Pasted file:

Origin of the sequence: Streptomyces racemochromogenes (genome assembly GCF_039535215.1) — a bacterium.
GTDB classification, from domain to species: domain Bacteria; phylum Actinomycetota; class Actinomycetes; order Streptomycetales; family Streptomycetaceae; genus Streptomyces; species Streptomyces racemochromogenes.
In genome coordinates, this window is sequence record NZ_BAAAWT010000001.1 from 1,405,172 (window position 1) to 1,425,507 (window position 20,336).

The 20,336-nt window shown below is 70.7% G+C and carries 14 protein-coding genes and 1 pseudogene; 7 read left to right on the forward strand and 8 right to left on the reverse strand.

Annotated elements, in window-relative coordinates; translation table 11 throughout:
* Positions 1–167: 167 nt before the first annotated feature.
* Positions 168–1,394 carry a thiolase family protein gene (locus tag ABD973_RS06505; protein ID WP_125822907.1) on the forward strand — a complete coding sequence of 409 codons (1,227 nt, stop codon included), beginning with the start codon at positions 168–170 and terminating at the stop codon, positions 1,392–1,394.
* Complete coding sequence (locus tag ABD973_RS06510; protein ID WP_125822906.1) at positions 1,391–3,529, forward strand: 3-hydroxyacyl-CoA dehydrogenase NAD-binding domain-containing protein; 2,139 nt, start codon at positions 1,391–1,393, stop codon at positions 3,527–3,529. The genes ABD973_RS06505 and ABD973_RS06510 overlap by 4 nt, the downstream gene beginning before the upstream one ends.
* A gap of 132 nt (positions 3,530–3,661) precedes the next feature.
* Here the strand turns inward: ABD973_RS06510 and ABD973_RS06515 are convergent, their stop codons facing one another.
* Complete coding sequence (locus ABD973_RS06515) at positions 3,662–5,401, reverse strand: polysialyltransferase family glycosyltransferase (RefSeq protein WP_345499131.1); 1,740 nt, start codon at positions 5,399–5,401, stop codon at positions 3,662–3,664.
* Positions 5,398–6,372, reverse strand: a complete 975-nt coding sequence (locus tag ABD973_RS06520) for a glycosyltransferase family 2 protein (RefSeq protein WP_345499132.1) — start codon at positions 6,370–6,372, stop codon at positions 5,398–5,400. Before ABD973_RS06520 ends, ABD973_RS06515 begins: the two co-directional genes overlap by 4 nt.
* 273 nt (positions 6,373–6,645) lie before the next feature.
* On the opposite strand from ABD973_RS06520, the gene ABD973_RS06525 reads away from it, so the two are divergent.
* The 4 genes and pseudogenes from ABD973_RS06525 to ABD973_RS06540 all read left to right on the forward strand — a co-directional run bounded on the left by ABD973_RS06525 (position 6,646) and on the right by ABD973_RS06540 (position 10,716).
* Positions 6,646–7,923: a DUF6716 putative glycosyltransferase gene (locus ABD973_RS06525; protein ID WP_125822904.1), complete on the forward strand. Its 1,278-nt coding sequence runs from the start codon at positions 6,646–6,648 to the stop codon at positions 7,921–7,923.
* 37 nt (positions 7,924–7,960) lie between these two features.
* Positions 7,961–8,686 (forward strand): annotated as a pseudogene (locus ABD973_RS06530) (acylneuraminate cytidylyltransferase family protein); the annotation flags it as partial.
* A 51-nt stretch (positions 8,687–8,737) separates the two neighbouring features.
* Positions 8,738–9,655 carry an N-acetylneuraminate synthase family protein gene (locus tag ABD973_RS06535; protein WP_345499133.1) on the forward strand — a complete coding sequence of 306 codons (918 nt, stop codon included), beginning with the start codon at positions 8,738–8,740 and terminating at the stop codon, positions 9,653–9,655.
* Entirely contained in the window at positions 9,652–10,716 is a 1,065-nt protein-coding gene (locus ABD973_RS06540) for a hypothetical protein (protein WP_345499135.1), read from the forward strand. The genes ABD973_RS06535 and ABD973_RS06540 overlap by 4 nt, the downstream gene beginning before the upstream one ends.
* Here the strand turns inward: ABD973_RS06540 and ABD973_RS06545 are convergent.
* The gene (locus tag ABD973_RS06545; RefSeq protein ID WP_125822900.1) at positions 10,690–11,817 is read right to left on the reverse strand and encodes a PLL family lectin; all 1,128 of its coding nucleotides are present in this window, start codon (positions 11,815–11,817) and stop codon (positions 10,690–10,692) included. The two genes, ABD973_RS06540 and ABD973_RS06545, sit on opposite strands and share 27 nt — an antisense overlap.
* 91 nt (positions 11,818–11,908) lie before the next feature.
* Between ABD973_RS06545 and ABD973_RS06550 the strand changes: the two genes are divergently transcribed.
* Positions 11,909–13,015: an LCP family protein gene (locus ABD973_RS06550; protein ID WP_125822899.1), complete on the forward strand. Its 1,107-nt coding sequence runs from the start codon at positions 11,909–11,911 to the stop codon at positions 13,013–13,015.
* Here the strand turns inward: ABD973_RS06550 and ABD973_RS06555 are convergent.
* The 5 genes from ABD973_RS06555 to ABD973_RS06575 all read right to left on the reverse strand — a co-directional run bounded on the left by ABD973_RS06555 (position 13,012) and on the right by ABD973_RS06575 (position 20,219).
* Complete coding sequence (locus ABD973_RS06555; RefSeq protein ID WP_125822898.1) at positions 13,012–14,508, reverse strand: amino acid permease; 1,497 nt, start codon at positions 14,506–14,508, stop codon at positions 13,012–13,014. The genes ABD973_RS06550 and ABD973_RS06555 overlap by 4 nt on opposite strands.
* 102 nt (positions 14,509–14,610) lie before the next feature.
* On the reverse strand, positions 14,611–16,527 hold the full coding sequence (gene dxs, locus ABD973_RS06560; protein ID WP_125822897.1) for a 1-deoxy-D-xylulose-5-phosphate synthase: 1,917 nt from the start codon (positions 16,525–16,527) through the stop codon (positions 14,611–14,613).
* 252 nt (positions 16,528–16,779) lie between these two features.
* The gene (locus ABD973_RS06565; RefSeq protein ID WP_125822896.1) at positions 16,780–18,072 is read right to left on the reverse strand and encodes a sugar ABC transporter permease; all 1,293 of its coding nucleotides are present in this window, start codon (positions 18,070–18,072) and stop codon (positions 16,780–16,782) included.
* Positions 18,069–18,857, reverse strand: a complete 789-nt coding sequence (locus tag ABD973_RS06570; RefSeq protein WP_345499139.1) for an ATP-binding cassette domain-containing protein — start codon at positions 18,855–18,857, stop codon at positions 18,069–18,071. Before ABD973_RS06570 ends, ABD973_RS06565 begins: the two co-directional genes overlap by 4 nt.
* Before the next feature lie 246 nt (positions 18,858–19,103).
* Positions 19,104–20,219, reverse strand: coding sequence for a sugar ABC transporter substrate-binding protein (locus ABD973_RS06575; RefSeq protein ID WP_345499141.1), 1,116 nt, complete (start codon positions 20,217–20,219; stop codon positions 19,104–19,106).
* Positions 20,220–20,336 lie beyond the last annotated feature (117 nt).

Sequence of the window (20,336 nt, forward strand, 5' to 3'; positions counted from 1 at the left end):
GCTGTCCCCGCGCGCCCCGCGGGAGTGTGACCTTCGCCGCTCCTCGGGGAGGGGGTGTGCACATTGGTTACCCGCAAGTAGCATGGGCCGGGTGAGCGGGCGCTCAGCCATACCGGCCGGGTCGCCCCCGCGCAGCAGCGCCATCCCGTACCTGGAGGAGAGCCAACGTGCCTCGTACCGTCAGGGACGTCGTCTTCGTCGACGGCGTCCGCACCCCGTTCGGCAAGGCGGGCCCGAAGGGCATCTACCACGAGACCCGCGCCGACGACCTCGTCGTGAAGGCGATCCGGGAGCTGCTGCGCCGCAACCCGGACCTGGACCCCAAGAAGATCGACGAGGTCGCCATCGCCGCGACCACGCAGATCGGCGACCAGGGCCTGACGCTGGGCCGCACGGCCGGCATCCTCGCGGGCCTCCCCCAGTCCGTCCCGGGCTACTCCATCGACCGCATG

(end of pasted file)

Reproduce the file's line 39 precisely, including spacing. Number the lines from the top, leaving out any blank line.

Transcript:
GCTGTCCCCGCGCGCCCCGCGGGAGTGTGACCTTCGCCGCTCCTCGGGGAGGGGGTGTGCACATTGGTTACCCGCAAGTAGCATGGGCCGGGTGAGCGGGCGCTCAGCCATACCGGCCGGGTCGCCCCCGCGCAGCAGCGCCATCCCGTACCTGGAGGAGAGCCAACGTGCCTCGTACCGTCAGGGACGTCGTCTTCGTCGACGGCGTCCGCACCCCGTTCGGCAAGGCGGGCCCGAAGGGCATCTACCACGAGACCCGCGCCGACGACCTCGTCGTGAAGGCGATCCGGGAGCTGCTGCGCCGCAACCCGGACCTGGACCCCAAGAAGATCGACGAGGTCGCCATCGCCGCGACCACGCAGATCGGCGACCAGGGCCTGACGCTGGGCCGCACGGCCGGCATCCTCGCGGGCCTCCCCCAGTCCGTCCCGGGCTACTCCATCGACCGCATG